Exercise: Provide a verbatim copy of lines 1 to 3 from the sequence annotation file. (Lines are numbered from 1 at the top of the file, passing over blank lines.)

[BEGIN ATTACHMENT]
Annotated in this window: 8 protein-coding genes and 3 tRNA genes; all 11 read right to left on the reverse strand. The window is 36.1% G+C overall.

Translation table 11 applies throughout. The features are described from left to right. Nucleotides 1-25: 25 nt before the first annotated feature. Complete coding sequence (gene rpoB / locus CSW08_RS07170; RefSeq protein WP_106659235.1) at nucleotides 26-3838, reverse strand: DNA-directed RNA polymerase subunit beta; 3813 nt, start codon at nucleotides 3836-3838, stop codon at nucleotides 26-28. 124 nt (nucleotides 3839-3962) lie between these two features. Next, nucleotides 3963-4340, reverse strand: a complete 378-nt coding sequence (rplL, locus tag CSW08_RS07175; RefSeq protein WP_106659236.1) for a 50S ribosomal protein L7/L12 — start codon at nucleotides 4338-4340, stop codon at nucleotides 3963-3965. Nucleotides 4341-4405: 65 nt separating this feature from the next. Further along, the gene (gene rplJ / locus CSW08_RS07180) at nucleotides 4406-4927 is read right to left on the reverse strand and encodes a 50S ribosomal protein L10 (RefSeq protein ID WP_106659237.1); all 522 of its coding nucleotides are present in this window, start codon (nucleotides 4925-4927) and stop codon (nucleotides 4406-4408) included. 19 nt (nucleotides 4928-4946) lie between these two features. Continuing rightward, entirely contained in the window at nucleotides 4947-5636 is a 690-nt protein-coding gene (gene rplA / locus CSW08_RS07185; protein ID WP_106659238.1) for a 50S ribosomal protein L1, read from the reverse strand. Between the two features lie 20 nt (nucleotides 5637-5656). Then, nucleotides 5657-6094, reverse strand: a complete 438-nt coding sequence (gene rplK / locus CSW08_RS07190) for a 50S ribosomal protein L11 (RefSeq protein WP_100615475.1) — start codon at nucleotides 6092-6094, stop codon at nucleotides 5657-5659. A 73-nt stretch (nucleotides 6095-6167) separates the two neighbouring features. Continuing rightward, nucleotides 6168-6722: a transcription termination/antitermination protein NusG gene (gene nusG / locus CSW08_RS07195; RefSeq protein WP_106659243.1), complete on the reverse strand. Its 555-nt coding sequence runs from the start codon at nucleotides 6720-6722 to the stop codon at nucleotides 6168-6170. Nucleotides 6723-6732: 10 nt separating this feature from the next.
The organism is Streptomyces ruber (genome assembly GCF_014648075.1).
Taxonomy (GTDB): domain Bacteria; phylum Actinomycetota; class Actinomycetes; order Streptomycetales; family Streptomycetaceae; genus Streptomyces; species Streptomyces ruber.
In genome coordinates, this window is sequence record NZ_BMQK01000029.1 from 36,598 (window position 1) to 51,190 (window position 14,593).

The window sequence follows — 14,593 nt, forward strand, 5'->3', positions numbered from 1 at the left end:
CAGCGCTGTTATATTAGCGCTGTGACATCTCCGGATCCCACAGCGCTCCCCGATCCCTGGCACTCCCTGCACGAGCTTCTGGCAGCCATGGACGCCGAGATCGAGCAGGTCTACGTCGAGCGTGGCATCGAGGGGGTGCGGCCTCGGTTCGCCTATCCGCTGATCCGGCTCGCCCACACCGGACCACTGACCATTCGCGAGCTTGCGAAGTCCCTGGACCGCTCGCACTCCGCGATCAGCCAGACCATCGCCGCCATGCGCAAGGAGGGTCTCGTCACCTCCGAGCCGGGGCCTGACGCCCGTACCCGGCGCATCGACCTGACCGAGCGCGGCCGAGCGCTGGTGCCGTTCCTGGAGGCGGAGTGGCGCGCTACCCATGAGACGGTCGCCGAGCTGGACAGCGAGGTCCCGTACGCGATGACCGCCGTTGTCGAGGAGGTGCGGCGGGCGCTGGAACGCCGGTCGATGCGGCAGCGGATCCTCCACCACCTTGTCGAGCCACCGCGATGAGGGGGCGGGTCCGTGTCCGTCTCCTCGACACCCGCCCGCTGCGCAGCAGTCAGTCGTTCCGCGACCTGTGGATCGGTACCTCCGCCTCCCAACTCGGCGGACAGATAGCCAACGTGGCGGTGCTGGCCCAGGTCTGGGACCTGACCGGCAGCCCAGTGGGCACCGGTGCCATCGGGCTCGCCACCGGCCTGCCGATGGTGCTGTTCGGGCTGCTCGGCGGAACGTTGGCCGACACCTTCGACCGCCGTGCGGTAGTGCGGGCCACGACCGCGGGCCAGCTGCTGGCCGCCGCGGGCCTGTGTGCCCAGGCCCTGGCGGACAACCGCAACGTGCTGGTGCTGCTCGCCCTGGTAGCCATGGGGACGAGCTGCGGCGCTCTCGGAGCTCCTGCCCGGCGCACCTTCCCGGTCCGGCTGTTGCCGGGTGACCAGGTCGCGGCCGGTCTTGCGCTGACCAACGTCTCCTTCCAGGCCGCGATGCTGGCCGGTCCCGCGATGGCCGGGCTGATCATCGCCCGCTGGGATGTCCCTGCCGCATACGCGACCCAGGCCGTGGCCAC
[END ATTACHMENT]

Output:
Annotated in this window: 8 protein-coding genes and 3 tRNA genes; all 11 read right to left on the reverse strand. The window is 36.1% G+C overall.

Translation table 11 applies throughout. The features are described from left to right. Nucleotides 1-25: 25 nt before the first annotated feature. Complete coding sequence (gene rpoB / locus CSW08_RS07170; RefSeq protein WP_106659235.1) at nucleotides 26-3838, reverse strand: DNA-directed RNA polymerase subunit beta; 3813 nt, start codon at nucleotides 3836-3838, stop codon at nucleotides 26-28. 124 nt (nucleotides 3839-3962) lie between these two features. Next, nucleotides 3963-4340, reverse strand: a complete 378-nt coding sequence (rplL, locus tag CSW08_RS07175; RefSeq protein WP_106659236.1) for a 50S ribosomal protein L7/L12 — start codon at nucleotides 4338-4340, stop codon at nucleotides 3963-3965. Nucleotides 4341-4405: 65 nt separating this feature from the next. Further along, the gene (gene rplJ / locus CSW08_RS07180) at nucleotides 4406-4927 is read right to left on the reverse strand and encodes a 50S ribosomal protein L10 (RefSeq protein ID WP_106659237.1); all 522 of its coding nucleotides are present in this window, start codon (nucleotides 4925-4927) and stop codon (nucleotides 4406-4408) included. 19 nt (nucleotides 4928-4946) lie between these two features. Continuing rightward, entirely contained in the window at nucleotides 4947-5636 is a 690-nt protein-coding gene (gene rplA / locus CSW08_RS07185; protein ID WP_106659238.1) for a 50S ribosomal protein L1, read from the reverse strand. Between the two features lie 20 nt (nucleotides 5637-5656). Then, nucleotides 5657-6094, reverse strand: a complete 438-nt coding sequence (gene rplK / locus CSW08_RS07190) for a 50S ribosomal protein L11 (RefSeq protein WP_100615475.1) — start codon at nucleotides 6092-6094, stop codon at nucleotides 5657-5659. A 73-nt stretch (nucleotides 6095-6167) separates the two neighbouring features. Continuing rightward, nucleotides 6168-6722: a transcription termination/antitermination protein NusG gene (gene nusG / locus CSW08_RS07195; RefSeq protein WP_106659243.1), complete on the reverse strand. Its 555-nt coding sequence runs from the start codon at nucleotides 6720-6722 to the stop codon at nucleotides 6168-6170. Nucleotides 6723-6732: 10 nt separating this feature from the next.
The organism is Streptomyces ruber (genome assembly GCF_014648075.1).